Dateline: February 21, 2011 – Dibba, Oman
Late one stormy night a few days before this trip, in the darkness of my downstairs office, I sat hunched over my computer closely studying a map. I had intended to look at the Dubai coastline, but my eyes kept drifting east, to the border with Oman. I knew Oman was a real country, with a Sultan and everything, but I had no idea it was so close to Dubai – a 90-minute-drive kind of close. If there is anything better than adding one country in a whirlwind mileage trip weekend, it’s adding two. Remembering my non-negotiable travel rule about avoiding gunfire, I was a bit skittish. But some research showed that the Arab Spring revolts hadn’t reached Oman. Yet.
As if you couldn’t have guessed.
So I made a few phone calls, and was surprised to learn that Oman was not only very close by, but that it also has an easy border crossing, a convenient port … and fish. Game on. There is precedent for these “two countries in two days” things – Poland and the Czech Republic in 2009, and Luxembourg and Austria in 2008. I have also pulled off some ill-advised stateside itineraries: catching fish in Connecticut, Rhode Island, Maine, Vermont, and New Hampshire in a 4 day period in 2005. But the worst was my Red Bull-fueled midwestern saga with Ryan Kreitzinger in 2009, when we hit Missouri, Nebraska, and Kansas in one very long, unplanned day. An itinerary of this nature does not permit much sleep, but imagine the sleep I would lose if I got home and realized I had lost a chance to add a country. Or, gasp, a species! I probably wasn’t going back to Dubai any time soon, so I wanted to make it happen when I had the chance. Carpe diem … although those live in fresh water.
The drive was surprisingly beautiful. Dubai itself is not the most attractive terrain – it’s pretty much flat desert that runs right into the sea. But the landscape changed as we headed east toward the border. There were rolling hills, then stark mountains that were wonderfully steep and scenic in the changing light of morning. Winding our way through narrow, arid passes, we spotted the ocean, then a 7-11 and a McDonalds! We reached the port of Dibba at around 8:30 and met the tour guide Noor and the skipper, Mohamed. In sharp contrast to the sometimes-pointless opulence of Dubai, Dibba was a working class harbor – full of old dhows, nets hung up to dry, a small fish market, and some tourist boats here and there. Noor didn’t have anything planned for the day, so he came along to act as translator.
We boarded Mohamed’s boat and eased out of port. As we ran up the coast, the scenery was wonderful – the steep desert bluffs dropped right into the ocean. The seas were flat and calm while we powered north along the Musandam peninsula toward the fishing grounds. We chatted as best we could about fishing conditions, species, and locations, but conversation also wandered to families and politics. Both men were married and had young children, and even though they ducked giving any opinion on the political stability of the country, it was clear they were worried about what was happening throughout the region.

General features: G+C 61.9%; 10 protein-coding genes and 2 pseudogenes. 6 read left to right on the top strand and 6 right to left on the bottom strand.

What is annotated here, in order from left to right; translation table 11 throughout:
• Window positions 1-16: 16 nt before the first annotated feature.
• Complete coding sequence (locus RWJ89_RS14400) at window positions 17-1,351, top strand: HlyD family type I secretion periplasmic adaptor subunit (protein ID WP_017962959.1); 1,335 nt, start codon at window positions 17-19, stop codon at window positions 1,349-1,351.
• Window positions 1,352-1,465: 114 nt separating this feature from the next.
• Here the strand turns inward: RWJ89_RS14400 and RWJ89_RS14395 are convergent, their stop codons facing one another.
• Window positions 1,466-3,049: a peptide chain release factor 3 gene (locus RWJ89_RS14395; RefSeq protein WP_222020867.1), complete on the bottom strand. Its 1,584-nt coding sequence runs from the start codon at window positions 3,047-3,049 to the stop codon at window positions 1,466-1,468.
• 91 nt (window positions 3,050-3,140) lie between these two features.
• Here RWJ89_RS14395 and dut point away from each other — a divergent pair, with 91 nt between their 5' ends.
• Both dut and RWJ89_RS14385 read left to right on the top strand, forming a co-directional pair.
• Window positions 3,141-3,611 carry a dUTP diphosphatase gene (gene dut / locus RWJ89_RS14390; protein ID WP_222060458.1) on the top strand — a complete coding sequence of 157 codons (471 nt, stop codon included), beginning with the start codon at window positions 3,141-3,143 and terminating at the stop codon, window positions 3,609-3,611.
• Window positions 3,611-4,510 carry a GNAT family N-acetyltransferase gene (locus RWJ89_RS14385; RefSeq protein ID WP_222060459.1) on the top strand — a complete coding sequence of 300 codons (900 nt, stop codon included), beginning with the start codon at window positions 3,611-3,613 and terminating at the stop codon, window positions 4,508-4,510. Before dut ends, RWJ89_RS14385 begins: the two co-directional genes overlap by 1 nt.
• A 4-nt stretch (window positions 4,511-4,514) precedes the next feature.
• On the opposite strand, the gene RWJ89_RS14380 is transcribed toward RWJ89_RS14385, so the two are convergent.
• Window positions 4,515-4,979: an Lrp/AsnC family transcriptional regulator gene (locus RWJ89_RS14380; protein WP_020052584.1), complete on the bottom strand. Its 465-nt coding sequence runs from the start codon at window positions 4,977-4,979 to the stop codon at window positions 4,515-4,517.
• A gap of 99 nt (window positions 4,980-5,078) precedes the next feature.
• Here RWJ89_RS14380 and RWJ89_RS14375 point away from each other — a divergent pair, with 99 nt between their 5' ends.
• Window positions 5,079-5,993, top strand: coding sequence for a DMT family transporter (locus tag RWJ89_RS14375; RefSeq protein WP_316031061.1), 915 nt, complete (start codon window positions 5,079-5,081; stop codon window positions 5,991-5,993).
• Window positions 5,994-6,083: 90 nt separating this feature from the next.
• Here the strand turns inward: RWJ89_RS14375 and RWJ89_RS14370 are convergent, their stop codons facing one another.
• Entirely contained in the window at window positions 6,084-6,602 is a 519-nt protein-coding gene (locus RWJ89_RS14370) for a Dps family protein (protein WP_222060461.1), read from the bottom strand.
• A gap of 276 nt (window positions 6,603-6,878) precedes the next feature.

Heading north out of Dibba. (Toward Iran)
Suddenly, we saw birds. And not just a few, but the kind of swarm usually reserved for Tippi Hedren. They were bunched, low over the water and diving to feed. Under the birds, there were hundreds of boils from below the surface. These were tuna. Seconds after we cut the motor, they were EVERYWHERE – next to the boat, zooming under us, jumping across the bow. They looked like longtails, a species I had not caught and one of the species required for an IGFA lifetime tuna slam. I tied on my favorite tuna-killing slab spoon with trembling hands and cast out into the frothing school, confident I would hook up in seconds. They ignored it. I cast again, dumbstruck that the tuna-killing slab spoon had not been crushed. They ignored it completely, like Lindsay Lohan ignoring good advice, so I re-rigged. I had a lot of different lures with me, and none of them were interesting to these tuna. I kept casting for at least an agonizing hour, yelling constructive things like “EAT IT YOU VEGETARIAN #%&*$ !!!” Noor and Mohamed smiled politely. I tried fast retrieves, slow retrieves, surface baits and jigs, and I just could not get a sniff, but the feeding frenzy continued unabated. I can’t tell you how much this frustrated me. OK, so this wasn’t going to be an epic big-game adventure, so I finally, reluctantly asked Mohammed to move us up the coast for some bottom fishing. Grumble. As we got under way, I looked over my shoulder and saw the aquatic fracas continue non-stop until it was out of sight. (Somewhere, I could hear Jaime Hamamoto giggling. What, I ask, would be so wrong with pepper-spraying her the next time she does that?)
About half an hour later, we anchored over a rocky reef. This first bottom fishing stop leads me to explain my “Theory of the Dominant Pest.” I believe that most tropical reef and rock structures hold a huge variety of fish. But I also believe, through hours of bitter experience, that there will be one species of fish on a given reef that is faster or hungrier or just more determined to piss me off than all the other species, and it will be that species – the dominant pest – that winds up as the bulk of the catch. Introducing today’s dominant pest: the Red Tooth Triggerfish.
The Red Tooth Triggerfish. OK, it’s pretty, but not after you’ve caught a hundred of them.